I often wear a head net* when gardening. Black flies are especially pesky about buzzing around your face and ears. That is SO annoying.
One of my issues has also been that I’m in and out all day. If I’m only going outside to check for eggs or check on the birds, why would I load up with bugspray? If I’m going to work in the gardens or outside for extended periods, I do. Repel lasts pretty long though, so after being covered with bites and having to take Benadryl because I was so itchy at night, I’ve started putting it on in the morning before the first time I go out with exposed skin. (honestly, this year has been so cool I’m usually pretty well covered with clothing in the morning anyway!)
Truthfully, with ticks, the best prevention is to constantly check yourself. I do it morning and night, or whenever I’m changing my clothes. Most of our ticks are American dog ticks, which don’t carry as many diseases here in NH that others do. We do also have deer ticks, Lyme disease carriers, though. But if you get them off soon enough, you’re supposed to be safe. That’s why the constant checks are so important.
By the way, I have been bitten by a deer tick, and I live to tell about it and am healthy. I panicked at the time, but we had just lost our health insurance, so I wasn’t going to run to the doctor if I didn’t have to. I know that Lyme disease is in our area, I know both people and dogs who have had it, but I also don’t believe we need to panic every time we get a tick bite. Watching the area for a rash, and watching for symptoms is what is key. It is treatable if caught early.
Gosh, when I was a child, we never even knew what a tick was. We did not have them in New England. Little was known about Lyme disease when that was a new thing; so much more is known now. Dogs are tested routinely, and vaccines are available for them if you so choose. We stopped getting the vaccine for ours, because our dogs had adverse reactions to it.
Insect Control for the Dog:
What he wears: Luke has a flea and tick tag from Only Natural Pet*, which is made to work with his energy system to repel the bugs. I’ve never seen a flea since starting to use these, and have not noticed mosquito bites on him. But we do still see ticks and I worry about the mosquitoes and the diseases they carry too, so want extra protection for him. So he also gets sprayed in the morning with Wondercide* flea & tick spray, which repels all of those. It especially works well for mosquitoes I think.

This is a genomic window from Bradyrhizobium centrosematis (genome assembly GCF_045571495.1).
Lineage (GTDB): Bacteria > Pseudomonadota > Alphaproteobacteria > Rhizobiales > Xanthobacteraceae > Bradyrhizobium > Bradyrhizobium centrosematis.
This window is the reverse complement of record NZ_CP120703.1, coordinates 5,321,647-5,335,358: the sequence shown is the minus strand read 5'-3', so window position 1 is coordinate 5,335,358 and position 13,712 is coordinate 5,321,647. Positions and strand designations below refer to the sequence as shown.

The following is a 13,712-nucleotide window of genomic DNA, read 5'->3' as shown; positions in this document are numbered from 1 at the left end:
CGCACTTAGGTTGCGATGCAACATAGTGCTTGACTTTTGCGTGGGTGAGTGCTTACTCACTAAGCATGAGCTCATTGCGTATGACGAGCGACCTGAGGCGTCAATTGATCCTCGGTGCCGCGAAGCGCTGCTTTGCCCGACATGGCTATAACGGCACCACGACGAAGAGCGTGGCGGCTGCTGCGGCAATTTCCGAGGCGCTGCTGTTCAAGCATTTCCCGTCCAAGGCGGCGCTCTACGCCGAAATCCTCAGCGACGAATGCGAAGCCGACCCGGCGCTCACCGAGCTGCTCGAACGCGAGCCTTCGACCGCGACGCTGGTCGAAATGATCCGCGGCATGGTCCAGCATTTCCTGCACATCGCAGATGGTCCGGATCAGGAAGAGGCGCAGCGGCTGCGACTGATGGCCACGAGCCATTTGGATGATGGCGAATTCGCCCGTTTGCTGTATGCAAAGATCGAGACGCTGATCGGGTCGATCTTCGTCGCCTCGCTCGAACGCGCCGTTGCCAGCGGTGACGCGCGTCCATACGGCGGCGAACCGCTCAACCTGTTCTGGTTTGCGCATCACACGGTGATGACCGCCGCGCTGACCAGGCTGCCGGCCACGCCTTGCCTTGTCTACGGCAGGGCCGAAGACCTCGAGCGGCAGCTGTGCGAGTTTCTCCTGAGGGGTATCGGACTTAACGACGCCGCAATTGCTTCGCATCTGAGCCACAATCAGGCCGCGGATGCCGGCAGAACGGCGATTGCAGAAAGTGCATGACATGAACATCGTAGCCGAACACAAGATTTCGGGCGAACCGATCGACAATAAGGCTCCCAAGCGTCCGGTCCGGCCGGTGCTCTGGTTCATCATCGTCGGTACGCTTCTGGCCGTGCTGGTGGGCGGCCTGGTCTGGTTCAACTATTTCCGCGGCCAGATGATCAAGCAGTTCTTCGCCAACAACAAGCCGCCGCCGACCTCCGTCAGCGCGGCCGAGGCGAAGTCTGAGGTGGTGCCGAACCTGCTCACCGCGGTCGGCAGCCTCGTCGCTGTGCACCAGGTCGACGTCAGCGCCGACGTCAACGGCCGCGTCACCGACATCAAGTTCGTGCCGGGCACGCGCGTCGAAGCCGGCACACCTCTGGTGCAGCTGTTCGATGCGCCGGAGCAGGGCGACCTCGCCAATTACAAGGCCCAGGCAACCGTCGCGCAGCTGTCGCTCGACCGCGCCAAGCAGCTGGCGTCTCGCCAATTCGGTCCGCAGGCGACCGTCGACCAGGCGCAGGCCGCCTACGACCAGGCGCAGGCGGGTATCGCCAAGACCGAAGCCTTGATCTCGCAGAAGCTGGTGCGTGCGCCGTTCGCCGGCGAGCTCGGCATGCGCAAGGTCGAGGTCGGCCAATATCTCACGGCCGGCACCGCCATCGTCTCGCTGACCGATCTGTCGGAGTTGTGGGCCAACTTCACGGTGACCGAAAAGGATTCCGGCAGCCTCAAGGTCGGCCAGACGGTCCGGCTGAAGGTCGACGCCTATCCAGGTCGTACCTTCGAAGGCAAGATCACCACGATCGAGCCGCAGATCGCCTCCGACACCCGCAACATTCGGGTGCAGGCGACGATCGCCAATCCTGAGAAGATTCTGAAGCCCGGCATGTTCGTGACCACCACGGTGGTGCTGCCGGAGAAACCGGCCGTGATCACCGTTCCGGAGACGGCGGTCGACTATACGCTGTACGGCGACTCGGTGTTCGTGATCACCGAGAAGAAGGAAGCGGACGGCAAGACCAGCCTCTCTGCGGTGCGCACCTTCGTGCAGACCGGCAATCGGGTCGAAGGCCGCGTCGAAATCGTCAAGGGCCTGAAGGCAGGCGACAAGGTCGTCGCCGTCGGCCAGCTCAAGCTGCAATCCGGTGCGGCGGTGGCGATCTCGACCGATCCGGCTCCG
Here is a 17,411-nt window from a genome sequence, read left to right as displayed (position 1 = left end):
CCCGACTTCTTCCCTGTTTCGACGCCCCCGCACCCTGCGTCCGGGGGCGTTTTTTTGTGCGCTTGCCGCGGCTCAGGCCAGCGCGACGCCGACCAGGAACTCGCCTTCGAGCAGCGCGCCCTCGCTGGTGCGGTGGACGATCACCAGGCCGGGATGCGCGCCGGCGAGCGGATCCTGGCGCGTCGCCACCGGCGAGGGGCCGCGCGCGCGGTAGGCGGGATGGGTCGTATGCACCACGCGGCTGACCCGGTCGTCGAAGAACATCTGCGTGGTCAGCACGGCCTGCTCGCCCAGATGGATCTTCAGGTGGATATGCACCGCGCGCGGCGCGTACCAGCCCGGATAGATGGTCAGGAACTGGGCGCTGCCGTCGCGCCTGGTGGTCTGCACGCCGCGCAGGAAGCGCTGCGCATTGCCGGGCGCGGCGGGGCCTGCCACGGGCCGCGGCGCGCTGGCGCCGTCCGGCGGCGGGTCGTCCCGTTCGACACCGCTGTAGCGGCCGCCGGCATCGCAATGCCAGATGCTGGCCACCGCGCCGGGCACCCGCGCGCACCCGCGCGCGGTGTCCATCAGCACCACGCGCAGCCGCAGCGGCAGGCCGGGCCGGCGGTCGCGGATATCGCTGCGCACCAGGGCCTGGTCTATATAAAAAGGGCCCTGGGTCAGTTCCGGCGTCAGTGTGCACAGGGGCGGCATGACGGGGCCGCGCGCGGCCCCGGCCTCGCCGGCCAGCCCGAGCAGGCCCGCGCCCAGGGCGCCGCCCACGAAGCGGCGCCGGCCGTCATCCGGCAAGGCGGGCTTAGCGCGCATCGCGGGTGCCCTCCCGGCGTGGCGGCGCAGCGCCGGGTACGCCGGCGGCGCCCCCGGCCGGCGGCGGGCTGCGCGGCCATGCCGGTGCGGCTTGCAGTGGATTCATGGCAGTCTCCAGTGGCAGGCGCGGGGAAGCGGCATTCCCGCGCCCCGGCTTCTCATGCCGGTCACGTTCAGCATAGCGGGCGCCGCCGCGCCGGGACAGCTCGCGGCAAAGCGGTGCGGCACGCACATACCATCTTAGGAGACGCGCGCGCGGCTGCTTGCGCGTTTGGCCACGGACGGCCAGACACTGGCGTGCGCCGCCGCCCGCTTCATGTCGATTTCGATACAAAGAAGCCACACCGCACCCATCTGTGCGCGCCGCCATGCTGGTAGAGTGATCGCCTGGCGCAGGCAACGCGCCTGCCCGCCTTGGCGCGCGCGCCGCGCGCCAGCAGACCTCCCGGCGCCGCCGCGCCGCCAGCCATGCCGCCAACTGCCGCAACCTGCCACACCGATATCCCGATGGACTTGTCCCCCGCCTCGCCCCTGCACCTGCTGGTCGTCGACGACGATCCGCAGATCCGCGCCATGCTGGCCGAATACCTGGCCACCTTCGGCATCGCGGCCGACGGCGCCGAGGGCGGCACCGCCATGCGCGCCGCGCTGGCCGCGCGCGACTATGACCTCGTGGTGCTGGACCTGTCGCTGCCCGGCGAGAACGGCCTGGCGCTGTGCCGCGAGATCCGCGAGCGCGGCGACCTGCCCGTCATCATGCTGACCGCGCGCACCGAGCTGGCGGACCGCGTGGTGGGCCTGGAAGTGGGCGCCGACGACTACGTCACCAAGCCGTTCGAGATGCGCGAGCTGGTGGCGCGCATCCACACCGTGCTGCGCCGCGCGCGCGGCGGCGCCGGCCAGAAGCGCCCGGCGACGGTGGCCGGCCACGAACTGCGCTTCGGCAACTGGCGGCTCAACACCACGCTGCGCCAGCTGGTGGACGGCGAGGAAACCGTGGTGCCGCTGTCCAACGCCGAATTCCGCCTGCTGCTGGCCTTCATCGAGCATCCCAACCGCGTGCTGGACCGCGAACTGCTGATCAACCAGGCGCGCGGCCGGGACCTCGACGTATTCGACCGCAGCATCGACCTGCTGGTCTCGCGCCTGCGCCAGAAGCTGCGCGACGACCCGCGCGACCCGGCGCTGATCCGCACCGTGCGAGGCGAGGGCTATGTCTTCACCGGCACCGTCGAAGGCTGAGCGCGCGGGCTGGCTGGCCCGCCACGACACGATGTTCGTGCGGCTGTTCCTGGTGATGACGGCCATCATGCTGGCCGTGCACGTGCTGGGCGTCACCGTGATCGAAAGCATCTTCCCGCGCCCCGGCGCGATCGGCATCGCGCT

Considering the fact that we often find ticks crawling on our bed or in other places in the house, I feel pretty strongly that those things do help keep the ticks off him. The hope is that they get off him before biting, though he has had some bites too. Back in the days when we used the spot-on pesticide treatments, our dogs got bit too, so I don’t believe anything is 100%; which is another reason I haven’t caved into that yet.
Avoidance. I’ve honestly considered giving up on walking completely because of the ticks in our woods. But Luke can get them right in his yard too (we let the birds into his yard every so often in the hopes they’ll eat the ticks there).
We have found one trail loop in our woods that doesn’t seem to have many ticks. I miss walking our other trails, but if we’ve tried it and I’ve seen more than one tick on either of us, we’re avoiding those trails until things dry out more and we get deeper into summer. Hopefully as the weather heats and dries up the ticks mostly disappear as they usually do in the summer (we have to be aware that they do come back in the fall though). The trail we use has a bit less vegetation and wet areas than the others, I think that’s why it’s better. We also go on the road if it’s a quiet time of day, another good reason to walk early morning. (Luke’s fear of strangers being the reason we avoid the road, though not many of our neighbors walk much, especially not in the morning).
Constant checks. As we walk along, I can spot ticks on Luke easily at least in the areas of his white fur. If he’s distracted with smelling something, I can usually just brush or casually pick them off before he catches on.
I also check him when we get home, but he’s onto that routine now and it’s tougher. In the photo below, he wouldn’t let me take his leash off because I had tried to pick a tick off him. Yes, he’s that crazy. He doesn’t like the ticks on him, but he won’t let us take them off. I don’t get it either, but that’s one of Luke’s quirks.
That has really made me want to give him one of those chewable preventatives, but after recently hearing that those can cause seizures in some dogs, I’m too paranoid (Luke is not the only crazy one around here, just ask my hubby. LOL) I don’t like the fact that those last like 3 months or something. What if your dog reacts, how do you ever get it out of their system???
I know many do not agree with how we do things. As I said, I question myself about it every day. But we do what we think is best for Luke, and I think a natural life is. He gets homemade food and dog treats, fresh veggies and herbs, many natural supplements, and we are lucky that so far he has been a healthy dog. He enjoys his walks, and I won’t take those away from him even if it means more work for us.
We are finally getting some nice weather, hot and dry, at least for a couple days, so I hope it continues and that the battle of the bugs will at least die down for a while. I haven’t been as itchy lately and both Luke and I were tick free when we got home from our last walk. Maybe we can finally get to start enjoying the summer!
Are the bugs awful where you are this year? What do you use? If you have any natural treatments that you love, do tell in the comments below! I am always open to trying new natural products.